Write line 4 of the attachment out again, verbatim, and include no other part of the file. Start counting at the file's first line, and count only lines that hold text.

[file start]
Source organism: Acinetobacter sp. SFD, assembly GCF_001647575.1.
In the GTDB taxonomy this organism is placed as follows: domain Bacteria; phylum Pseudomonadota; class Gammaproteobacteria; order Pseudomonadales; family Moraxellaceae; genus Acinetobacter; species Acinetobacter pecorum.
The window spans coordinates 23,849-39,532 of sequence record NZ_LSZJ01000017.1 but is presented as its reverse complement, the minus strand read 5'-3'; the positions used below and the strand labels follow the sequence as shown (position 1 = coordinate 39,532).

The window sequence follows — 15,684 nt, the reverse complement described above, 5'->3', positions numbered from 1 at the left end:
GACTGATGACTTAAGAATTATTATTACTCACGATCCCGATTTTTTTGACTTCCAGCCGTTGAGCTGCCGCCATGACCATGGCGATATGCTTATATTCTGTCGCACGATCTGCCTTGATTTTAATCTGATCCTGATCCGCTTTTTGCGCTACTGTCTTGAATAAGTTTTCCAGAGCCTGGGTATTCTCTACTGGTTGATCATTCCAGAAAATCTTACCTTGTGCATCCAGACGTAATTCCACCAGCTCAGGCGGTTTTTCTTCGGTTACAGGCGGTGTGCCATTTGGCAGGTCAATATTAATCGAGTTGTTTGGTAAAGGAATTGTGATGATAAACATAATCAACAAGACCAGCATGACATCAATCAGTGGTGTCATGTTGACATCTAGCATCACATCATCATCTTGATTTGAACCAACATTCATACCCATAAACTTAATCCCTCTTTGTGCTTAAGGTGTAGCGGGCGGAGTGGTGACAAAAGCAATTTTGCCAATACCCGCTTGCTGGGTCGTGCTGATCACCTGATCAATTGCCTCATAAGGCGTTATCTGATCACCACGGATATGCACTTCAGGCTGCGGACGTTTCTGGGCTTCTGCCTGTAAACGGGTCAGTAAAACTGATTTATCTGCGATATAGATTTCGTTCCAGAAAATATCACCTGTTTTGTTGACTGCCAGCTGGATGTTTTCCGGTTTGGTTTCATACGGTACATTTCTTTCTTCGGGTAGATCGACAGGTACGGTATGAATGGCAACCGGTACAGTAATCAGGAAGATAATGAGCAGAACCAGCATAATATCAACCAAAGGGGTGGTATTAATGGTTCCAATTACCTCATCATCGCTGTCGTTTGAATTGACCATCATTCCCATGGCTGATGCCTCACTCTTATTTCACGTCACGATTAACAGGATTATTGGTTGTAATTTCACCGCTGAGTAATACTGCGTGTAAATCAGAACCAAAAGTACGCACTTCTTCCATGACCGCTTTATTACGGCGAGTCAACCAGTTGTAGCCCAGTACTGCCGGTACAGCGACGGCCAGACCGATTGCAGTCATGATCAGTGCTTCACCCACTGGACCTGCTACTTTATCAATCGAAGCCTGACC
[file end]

The window sequence follows — 15,684 nt, the reverse complement described above, 5'->3', positions numbered from 1 at the left end: